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Chrome 72 adds long-press shortcut to tab history, drops support for old TLS versions, and more [APK Download]

Chrome 72 adds long-press shortcut to tab history, drops support for old TLS versions, and more [APK Download]


It has been nearly two months since Chrome 71 was released, and per Google’s usual six-week schedule, Chrome 72 is now available on desktop and mobile platforms. This release doesn’t have many user-facing changes, but there are plenty of security improvements and new features for developers.

Tab history on back button

If you need to jump back a few pages, Chrome 72 has a new feature on Android that makes the process much easier. Just hold down on your device’s back button, and the history of the current tab appears.

This is identical to the tab history feature on desktop Chrome, which is activated by right-clicking the back or forward buttons. A small addition, but definitely nice to have.

Chrome Duet

Google spent over a year on Chrome’s bottom address bar redesign, but it was canned at the last minute. Parts of the revamp turned into ‘Chrome Duplex,’ which is now called ‘Chrome Duet.’ Put simply, it moves Chrome’s overflow menu to a bottom bar, and adds some other buttons for easy access.

Duet still isn’t enabled by default, but there are a few noticeable changes in Chrome 72. When the UI is enabled for the first time, a new bottom popup tells you how you can “search the web, share with friends, and see open pages” from the center magnifying glass button. Pressing the button just opens the Chrome address bar.

Duet UI on Chrome 72

The tab view has a few minor changes β€” the New Tab button has been moved to the center, and there’s a new button on the bottom-right that closes all open tabs. If you want to try out the Duet UI, just search for “chrome-duet” on the chrome://flags page.

Security changes

Transport Layer Security, or TLS for short, is the technology used by HTTPS sites to ensure all data is transferred over a secure connection. TLS 1.0 and 1.1 are fairly old at this point β€” they were released in 1999 and 2006, respectively. TLS 1.0 is vulnerable to multiple types of attacks, including POODLE, while TLS 1.1 supports weak cryptography.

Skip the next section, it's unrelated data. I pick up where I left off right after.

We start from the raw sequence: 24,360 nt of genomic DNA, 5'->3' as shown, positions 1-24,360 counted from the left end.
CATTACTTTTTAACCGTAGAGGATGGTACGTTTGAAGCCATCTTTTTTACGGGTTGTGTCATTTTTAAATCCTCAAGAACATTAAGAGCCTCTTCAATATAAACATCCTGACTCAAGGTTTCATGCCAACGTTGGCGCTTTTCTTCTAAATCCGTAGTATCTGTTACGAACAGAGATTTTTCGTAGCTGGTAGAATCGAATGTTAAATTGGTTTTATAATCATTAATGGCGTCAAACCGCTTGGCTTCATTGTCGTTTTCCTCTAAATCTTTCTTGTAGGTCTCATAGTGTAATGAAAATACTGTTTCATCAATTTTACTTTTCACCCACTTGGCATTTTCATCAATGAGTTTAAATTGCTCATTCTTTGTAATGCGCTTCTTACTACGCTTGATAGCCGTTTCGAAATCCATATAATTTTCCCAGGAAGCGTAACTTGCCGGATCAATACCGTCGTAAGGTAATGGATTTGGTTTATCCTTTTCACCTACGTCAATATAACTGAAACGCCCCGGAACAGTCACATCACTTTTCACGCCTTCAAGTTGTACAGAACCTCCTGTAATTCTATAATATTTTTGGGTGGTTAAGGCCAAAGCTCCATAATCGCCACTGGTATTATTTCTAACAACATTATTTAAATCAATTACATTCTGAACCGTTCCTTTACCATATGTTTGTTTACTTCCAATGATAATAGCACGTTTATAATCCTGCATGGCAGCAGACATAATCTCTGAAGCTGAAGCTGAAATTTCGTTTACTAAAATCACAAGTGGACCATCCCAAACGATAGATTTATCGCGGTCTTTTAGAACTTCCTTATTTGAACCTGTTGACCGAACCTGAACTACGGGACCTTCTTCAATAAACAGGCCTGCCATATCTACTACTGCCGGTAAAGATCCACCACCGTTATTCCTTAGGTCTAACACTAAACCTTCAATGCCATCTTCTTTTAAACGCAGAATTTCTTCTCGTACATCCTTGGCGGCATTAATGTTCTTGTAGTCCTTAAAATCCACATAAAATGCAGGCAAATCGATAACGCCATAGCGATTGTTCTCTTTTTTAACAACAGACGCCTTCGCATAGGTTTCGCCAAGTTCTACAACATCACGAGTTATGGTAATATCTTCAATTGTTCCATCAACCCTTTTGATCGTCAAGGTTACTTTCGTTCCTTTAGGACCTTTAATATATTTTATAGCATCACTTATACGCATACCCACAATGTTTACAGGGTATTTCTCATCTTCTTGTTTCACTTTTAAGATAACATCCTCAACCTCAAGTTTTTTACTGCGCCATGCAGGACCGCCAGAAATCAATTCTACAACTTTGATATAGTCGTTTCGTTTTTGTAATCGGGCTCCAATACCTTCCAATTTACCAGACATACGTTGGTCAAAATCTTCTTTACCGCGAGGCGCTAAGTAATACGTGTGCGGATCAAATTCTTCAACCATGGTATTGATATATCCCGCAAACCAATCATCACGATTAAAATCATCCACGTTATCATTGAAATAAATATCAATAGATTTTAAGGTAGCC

As of Chrome 72, TLS 1.0 and 1.1 are deprecated. This means that warnings will appear in the browser console when visiting a site using TLS 1.0/1.1, and starting sometime next year, these sites will fail to load entirely. Firefox also plans to drop support for these versions in 2020. Google said last year that only 0.5% of HTTPS connections made by Chrome use TLS 1.0/1.1, so most people probably won’t notice a change.

Chrome 72 also has a few changes related to the Web Authentication API. This API allows sites to use a security key, fingerprint, or other method to log you in β€” instead of a password. Most major sites still don’t have an option to use this API, but Chrome now allows Bluetooth U2F keys (like Google’s Titan Key) and Windows Hello to serve as authentication methods. These changes are behind flags for now, but they might be enabled by default in the next release.

Finally, Chrome will no longer display content (images/video/PDFs/etc.) loaded from an FTP server. Links to FTP files can still be downloaded.

Other features

As always, Chrome 72 includes changes for both users and developers. Here are some smaller features included in this update:

  • Web pages can no longer create popups when the tab is being closed, even if you have Chrome’s popup blocker turned off.
  • The new Reporting API allows sites to tell browsers were to send page crash reports. For example, if a web app crashes, information about the crash can be sent to the web app developer.
  • Web apps can now capture “a screen or application window” using the new getDisplayMedia API.
  • The new Intl.ListFormat API converts lists of words into the correct formatting for the user’s language. For example, “[‘Frank’, ‘Christine’, ‘Flora’, ‘Harrison’]” turns into “Frank, Christine, Flora, and Harrison” (if the user’s language is English).
  • The #unified-consent flag adds a new page for managing privacy-related features (thanks Henny!).

APK Download

The APK is signed by Google and upgrades your existing app. The cryptographic signature guarantees that the file is safe to install and was not tampered with in any way. Rather than wait for Google to push this download to your devices, which can take days, download and install it just like any other APK.

Version: 72.0.3626.76

Google Chrome: Fast & Secure
Google Chrome: Fast & Secure

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Written by Jerry

My name is Jerry and i am a tech lover and also a writer here at Techipulse, shot me a mail if you got an interesting topic. jerry@techipulse.com

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